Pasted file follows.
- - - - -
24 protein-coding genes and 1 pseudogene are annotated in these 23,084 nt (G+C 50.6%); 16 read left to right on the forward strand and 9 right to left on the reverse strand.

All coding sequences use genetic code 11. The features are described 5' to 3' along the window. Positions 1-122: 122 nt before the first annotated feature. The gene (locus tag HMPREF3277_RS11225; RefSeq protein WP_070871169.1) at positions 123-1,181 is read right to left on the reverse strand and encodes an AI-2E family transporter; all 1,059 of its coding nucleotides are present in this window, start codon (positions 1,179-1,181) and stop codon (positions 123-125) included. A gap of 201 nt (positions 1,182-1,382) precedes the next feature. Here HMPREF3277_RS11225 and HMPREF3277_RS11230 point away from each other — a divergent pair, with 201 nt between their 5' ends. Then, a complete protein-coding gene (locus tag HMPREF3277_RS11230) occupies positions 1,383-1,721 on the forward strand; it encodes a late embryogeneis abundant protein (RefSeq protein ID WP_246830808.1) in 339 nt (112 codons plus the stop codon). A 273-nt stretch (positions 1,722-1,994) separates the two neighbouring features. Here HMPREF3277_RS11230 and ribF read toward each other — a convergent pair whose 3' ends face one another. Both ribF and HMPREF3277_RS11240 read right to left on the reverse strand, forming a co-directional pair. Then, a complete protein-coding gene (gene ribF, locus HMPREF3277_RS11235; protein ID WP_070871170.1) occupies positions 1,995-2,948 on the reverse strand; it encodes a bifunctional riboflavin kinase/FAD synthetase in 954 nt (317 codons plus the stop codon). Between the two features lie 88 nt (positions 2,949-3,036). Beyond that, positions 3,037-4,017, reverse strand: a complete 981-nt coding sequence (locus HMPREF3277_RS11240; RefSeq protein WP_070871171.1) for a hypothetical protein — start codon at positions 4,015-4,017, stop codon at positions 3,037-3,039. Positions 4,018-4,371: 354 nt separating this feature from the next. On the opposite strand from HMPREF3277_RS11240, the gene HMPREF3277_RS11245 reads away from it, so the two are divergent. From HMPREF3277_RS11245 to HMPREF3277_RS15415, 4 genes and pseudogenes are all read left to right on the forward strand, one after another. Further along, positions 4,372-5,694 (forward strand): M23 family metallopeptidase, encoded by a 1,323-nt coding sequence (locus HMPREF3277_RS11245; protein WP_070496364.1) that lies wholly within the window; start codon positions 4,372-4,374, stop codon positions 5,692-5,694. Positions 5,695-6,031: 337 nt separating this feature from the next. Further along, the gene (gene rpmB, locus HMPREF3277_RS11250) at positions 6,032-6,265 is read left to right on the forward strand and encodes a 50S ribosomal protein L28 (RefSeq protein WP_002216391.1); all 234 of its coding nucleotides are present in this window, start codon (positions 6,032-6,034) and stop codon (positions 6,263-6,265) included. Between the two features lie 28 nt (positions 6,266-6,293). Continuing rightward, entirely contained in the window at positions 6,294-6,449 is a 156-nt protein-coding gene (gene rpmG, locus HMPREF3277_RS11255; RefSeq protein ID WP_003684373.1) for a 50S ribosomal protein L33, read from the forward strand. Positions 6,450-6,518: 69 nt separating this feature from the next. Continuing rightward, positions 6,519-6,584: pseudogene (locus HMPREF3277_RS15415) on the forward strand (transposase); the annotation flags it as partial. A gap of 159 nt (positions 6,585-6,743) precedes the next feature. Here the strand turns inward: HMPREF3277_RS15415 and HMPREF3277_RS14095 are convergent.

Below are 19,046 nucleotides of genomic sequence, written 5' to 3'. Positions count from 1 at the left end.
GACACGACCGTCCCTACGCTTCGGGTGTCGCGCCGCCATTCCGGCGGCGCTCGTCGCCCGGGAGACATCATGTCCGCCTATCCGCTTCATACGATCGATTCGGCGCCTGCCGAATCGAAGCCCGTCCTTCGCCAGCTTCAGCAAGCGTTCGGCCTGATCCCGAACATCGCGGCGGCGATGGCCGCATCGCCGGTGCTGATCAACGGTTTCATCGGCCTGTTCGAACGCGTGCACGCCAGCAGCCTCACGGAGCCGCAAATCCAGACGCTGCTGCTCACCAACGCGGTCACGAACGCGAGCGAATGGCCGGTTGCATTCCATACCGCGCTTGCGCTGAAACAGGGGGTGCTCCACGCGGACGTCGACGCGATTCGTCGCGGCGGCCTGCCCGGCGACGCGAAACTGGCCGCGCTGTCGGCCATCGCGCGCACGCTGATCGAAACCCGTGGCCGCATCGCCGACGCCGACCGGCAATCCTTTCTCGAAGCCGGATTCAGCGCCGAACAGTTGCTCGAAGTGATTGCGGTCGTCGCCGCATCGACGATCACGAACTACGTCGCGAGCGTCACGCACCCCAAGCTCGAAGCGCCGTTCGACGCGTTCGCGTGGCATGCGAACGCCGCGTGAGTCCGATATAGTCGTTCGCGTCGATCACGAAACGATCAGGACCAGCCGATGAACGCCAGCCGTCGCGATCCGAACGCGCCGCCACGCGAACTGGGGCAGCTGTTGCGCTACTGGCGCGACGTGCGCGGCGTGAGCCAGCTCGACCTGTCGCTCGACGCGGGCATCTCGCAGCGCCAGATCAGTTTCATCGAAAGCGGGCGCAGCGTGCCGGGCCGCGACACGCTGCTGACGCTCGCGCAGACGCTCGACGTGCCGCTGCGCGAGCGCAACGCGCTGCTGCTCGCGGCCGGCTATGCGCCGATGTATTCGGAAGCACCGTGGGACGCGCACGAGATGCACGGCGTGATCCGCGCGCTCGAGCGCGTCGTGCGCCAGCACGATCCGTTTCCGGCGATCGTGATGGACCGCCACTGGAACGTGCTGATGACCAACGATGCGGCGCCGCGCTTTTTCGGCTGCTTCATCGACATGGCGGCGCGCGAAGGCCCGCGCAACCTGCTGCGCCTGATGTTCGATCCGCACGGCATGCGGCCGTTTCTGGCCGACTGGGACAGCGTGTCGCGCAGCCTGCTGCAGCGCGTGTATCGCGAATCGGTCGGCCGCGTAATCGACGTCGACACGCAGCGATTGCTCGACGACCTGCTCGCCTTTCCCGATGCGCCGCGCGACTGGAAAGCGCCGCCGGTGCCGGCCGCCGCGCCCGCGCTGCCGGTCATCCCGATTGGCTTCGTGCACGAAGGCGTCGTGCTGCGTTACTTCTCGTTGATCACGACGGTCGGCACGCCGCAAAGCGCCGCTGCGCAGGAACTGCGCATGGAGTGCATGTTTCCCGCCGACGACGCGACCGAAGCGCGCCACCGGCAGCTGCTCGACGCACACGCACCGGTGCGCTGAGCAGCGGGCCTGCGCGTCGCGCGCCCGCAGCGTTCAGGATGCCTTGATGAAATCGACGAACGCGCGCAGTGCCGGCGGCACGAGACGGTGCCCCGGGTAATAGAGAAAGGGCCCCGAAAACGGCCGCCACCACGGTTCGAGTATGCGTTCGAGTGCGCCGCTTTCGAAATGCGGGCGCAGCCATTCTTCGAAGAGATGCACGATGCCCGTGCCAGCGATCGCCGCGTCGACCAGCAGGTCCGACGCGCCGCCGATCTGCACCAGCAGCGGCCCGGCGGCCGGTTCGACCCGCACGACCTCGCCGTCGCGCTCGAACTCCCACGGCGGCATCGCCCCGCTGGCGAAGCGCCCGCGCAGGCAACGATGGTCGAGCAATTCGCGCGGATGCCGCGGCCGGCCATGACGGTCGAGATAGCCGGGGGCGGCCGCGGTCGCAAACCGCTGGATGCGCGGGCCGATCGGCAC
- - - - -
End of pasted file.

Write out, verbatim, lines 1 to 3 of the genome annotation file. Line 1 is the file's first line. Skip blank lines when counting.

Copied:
24 protein-coding genes and 1 pseudogene are annotated in these 23,084 nt (G+C 50.6%); 16 read left to right on the forward strand and 9 right to left on the reverse strand.

All coding sequences use genetic code 11. The features are described 5' to 3' along the window. Positions 1-122: 122 nt before the first annotated feature. The gene (locus tag HMPREF3277_RS11225; RefSeq protein WP_070871169.1) at positions 123-1,181 is read right to left on the reverse strand and encodes an AI-2E family transporter; all 1,059 of its coding nucleotides are present in this window, start codon (positions 1,179-1,181) and stop codon (positions 123-125) included. A gap of 201 nt (positions 1,182-1,382) precedes the next feature. Here HMPREF3277_RS11225 and HMPREF3277_RS11230 point away from each other — a divergent pair, with 201 nt between their 5' ends. Then, a complete protein-coding gene (locus tag HMPREF3277_RS11230) occupies positions 1,383-1,721 on the forward strand; it encodes a late embryogeneis abundant protein (RefSeq protein ID WP_246830808.1) in 339 nt (112 codons plus the stop codon). A 273-nt stretch (positions 1,722-1,994) separates the two neighbouring features. Here HMPREF3277_RS11230 and ribF read toward each other — a convergent pair whose 3' ends face one another. Both ribF and HMPREF3277_RS11240 read right to left on the reverse strand, forming a co-directional pair. Then, a complete protein-coding gene (gene ribF, locus HMPREF3277_RS11235; protein ID WP_070871170.1) occupies positions 1,995-2,948 on the reverse strand; it encodes a bifunctional riboflavin kinase/FAD synthetase in 954 nt (317 codons plus the stop codon). Between the two features lie 88 nt (positions 2,949-3,036). Beyond that, positions 3,037-4,017, reverse strand: a complete 981-nt coding sequence (locus HMPREF3277_RS11240; RefSeq protein WP_070871171.1) for a hypothetical protein — start codon at positions 4,015-4,017, stop codon at positions 3,037-3,039. Positions 4,018-4,371: 354 nt separating this feature from the next. On the opposite strand from HMPREF3277_RS11240, the gene HMPREF3277_RS11245 reads away from it, so the two are divergent. From HMPREF3277_RS11245 to HMPREF3277_RS15415, 4 genes and pseudogenes are all read left to right on the forward strand, one after another. Further along, positions 4,372-5,694 (forward strand): M23 family metallopeptidase, encoded by a 1,323-nt coding sequence (locus HMPREF3277_RS11245; protein WP_070496364.1) that lies wholly within the window; start codon positions 4,372-4,374, stop codon positions 5,692-5,694. Positions 5,695-6,031: 337 nt separating this feature from the next. Further along, the gene (gene rpmB, locus HMPREF3277_RS11250) at positions 6,032-6,265 is read left to right on the forward strand and encodes a 50S ribosomal protein L28 (RefSeq protein WP_002216391.1); all 234 of its coding nucleotides are present in this window, start codon (positions 6,032-6,034) and stop codon (positions 6,263-6,265) included. Between the two features lie 28 nt (positions 6,266-6,293). Continuing rightward, entirely contained in the window at positions 6,294-6,449 is a 156-nt protein-coding gene (gene rpmG, locus HMPREF3277_RS11255; RefSeq protein ID WP_003684373.1) for a 50S ribosomal protein L33, read from the forward strand. Positions 6,450-6,518: 69 nt separating this feature from the next. Continuing rightward, positions 6,519-6,584: pseudogene (locus HMPREF3277_RS15415) on the forward strand (transposase); the annotation flags it as partial. A gap of 159 nt (positions 6,585-6,743) precedes the next feature. Here the strand turns inward: HMPREF3277_RS15415 and HMPREF3277_RS14095 are convergent.

Below are 19,046 nucleotides of genomic sequence, written 5' to 3'. Positions count from 1 at the left end.